Quality of reporting and risk of bias: A review of randomised trials in occupational health

Research output: Contribution to journalArticleAcademicpeer-review

2 Citations (Scopus)


Objectives: To assess the reporting quality of randomisation and allocation methods in occupational health and safety (OHS) trials in relation to Consolidated Standards of Reporting Trials (CONSORT) requirements of journals, risk of bias (RoB) and publication year. Methods: We systematically searched for randomised controlled trials (RCTs) in PubMed between 2010 and May 2019 in 18 OHS journals. We measured reporting quality as percentage compliance with the CONSORT 2010 checklist (items 8-10) and RoB with the ROB V.2.0 tool (first domain). We tested the mean difference (MD) in % in reporting quality between CONSORT-requiring and non-requiring journals, trials with low, some concern and high RoB and publications before and after 2015. Results: In 135 articles reporting on 129 RCTs, average reporting quality was at 37.4% compliance (95% CI 31.9% to 43.0%), with 10% of articles reaching 100% compliance. Reporting quality was significantly better in CONSORT-requiring journals than non-requiring journals (MD 31.0% (95% CI 21.4% to 40.7%)), for studies at low RoB than high RoB (MD 33.1% (95% CI 16.1% to 50.2%)) and with RoB of some concern (MD 39.8% (95% CI 30.0% to 49.7%)). Reporting quality did not improve over time (MD-5.7% (95% CI-16.8% to 5.4%). Conclusions: Articles in CONSORT-requiring journals and of low RoB studies show better reporting quality. Low reporting quality is linked to unclear RoB judgements (some concern). Reporting quality did not improve over the last 10 years and CONSORT is insufficiently implemented. Concerted efforts by editors and authors are needed to improve CONSORT implementation.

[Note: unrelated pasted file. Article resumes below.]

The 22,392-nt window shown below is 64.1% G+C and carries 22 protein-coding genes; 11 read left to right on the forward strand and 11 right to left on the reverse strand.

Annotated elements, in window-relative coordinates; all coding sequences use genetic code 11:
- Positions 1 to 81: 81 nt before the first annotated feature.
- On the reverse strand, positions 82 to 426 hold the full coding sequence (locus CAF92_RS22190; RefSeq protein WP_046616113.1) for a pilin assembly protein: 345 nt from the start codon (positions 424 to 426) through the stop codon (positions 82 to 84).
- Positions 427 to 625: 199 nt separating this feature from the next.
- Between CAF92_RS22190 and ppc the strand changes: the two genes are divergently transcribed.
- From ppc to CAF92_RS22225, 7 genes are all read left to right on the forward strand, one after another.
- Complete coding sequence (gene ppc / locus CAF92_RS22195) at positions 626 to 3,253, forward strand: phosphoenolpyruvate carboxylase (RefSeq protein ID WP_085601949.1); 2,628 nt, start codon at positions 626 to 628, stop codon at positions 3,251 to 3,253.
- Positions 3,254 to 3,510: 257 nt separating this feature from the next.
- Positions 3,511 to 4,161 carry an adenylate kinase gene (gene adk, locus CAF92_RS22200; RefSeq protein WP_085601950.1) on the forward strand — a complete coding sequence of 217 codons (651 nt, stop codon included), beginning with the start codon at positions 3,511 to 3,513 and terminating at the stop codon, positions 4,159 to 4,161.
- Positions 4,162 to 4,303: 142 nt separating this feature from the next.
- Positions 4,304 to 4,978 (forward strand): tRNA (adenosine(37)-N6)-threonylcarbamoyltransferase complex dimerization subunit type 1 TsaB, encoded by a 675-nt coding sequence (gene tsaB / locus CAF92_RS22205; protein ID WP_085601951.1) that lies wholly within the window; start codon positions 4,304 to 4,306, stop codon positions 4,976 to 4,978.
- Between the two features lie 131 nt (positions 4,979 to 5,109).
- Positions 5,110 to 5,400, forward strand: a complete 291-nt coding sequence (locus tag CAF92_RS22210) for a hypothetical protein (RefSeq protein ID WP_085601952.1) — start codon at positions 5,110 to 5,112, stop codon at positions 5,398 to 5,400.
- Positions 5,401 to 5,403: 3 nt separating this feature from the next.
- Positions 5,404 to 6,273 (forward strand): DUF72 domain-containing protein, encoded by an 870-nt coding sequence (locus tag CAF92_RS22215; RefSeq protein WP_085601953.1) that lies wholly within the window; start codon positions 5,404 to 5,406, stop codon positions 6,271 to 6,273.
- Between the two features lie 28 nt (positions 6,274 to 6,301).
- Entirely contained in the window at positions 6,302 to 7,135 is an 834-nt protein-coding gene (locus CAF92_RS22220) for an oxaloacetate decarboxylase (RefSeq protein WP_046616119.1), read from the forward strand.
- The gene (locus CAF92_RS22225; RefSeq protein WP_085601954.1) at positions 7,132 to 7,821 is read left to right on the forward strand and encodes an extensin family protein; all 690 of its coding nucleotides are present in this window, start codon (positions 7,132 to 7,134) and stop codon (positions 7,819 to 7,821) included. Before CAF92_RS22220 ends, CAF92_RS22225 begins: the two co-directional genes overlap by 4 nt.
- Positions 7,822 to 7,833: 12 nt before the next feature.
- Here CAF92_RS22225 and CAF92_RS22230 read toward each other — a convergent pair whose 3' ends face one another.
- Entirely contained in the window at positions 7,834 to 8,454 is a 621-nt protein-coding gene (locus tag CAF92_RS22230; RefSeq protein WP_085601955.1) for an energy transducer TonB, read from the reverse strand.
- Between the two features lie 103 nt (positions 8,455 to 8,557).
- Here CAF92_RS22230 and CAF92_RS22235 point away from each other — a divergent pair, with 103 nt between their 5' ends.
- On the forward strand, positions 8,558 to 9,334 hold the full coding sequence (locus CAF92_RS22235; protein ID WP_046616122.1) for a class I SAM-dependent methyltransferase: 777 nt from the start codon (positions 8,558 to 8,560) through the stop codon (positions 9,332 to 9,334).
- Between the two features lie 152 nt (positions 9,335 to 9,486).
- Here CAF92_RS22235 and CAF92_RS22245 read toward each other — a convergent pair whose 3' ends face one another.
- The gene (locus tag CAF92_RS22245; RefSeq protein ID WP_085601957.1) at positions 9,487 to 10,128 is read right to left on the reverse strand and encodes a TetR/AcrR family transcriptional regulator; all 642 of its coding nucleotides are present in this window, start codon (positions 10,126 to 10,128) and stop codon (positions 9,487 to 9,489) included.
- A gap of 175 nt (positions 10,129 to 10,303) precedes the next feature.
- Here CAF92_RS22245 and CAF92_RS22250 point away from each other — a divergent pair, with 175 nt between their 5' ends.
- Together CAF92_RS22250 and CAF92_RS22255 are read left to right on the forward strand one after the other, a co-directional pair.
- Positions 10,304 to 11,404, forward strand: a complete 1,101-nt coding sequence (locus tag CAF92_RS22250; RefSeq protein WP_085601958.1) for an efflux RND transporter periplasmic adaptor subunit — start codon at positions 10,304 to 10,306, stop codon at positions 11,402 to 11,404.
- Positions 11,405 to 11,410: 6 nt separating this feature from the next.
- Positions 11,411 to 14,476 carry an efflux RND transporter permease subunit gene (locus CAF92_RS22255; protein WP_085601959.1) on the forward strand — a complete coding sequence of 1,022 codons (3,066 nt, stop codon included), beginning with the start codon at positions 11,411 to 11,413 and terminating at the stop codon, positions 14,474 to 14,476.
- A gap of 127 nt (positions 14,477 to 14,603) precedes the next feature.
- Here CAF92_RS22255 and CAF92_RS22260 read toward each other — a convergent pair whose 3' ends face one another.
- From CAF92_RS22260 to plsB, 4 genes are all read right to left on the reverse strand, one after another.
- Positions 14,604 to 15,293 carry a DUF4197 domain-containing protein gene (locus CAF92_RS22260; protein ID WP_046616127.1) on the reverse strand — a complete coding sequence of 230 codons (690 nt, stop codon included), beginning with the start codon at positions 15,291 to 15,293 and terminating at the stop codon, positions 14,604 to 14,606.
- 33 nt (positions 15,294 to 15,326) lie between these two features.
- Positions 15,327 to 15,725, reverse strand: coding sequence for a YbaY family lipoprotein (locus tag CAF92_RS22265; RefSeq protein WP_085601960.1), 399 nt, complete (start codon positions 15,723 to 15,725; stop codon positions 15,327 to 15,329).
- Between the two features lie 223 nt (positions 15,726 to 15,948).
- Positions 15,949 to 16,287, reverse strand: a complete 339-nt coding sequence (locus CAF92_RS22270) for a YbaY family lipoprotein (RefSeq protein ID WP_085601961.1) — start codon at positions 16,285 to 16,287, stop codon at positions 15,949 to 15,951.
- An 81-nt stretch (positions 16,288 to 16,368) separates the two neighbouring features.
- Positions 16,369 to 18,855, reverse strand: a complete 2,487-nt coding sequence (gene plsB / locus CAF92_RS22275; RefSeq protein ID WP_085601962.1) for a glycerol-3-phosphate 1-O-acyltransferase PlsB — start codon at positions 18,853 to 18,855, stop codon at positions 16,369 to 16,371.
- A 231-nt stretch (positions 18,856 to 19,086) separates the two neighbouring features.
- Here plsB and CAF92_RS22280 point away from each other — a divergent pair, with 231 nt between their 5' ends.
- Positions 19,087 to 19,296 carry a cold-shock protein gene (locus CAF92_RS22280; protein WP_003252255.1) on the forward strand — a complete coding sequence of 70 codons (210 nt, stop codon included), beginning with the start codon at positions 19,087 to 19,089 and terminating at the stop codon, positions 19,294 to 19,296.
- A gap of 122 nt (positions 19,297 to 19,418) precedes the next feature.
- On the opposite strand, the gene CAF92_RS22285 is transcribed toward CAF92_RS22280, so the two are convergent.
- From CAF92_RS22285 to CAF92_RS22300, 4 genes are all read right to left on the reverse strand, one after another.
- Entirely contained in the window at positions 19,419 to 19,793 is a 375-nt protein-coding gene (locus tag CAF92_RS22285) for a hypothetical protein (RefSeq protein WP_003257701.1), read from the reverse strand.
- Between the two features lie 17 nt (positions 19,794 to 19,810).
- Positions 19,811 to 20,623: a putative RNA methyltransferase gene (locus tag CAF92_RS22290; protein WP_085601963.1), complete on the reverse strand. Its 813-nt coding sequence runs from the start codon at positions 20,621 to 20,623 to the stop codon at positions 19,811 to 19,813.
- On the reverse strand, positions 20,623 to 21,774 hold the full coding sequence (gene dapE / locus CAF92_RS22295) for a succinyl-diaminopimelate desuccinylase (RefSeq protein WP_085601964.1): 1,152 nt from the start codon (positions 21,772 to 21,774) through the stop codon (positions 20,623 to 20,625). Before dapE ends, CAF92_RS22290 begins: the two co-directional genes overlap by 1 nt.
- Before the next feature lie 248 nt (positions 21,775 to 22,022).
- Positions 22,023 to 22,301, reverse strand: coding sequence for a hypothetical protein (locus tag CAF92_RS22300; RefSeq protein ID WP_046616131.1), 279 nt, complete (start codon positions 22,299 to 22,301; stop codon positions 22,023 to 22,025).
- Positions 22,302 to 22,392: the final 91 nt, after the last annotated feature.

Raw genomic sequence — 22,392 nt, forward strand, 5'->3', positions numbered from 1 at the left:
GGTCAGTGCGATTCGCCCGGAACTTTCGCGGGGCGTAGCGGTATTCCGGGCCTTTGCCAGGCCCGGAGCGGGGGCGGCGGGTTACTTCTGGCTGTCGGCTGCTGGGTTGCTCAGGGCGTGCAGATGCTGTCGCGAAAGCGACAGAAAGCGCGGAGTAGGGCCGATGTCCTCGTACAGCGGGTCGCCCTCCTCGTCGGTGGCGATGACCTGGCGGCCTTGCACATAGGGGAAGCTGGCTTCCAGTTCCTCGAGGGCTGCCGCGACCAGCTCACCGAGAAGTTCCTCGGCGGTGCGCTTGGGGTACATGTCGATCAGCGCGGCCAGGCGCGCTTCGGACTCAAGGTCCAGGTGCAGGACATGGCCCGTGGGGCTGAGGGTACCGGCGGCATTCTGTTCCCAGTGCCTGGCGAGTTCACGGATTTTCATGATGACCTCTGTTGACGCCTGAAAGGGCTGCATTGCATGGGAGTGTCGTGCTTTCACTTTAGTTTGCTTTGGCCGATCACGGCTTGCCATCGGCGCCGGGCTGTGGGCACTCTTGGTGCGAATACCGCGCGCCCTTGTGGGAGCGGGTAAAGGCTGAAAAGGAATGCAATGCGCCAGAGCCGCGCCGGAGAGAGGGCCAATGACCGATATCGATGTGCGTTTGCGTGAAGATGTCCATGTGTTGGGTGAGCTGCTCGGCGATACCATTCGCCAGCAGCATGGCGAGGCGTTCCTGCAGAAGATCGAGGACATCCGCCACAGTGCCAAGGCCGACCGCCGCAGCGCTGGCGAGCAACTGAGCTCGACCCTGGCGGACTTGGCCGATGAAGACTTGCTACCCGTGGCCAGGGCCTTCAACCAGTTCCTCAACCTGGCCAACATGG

Original languageEnglish
Pages (from-to)691-696
Number of pages6
JournalOccupational and environmental medicine
Issue number9
Early online date2021
Publication statusPublished - 1 Sep 2021


  • clinical trial
  • occupational health
  • public health

Cite this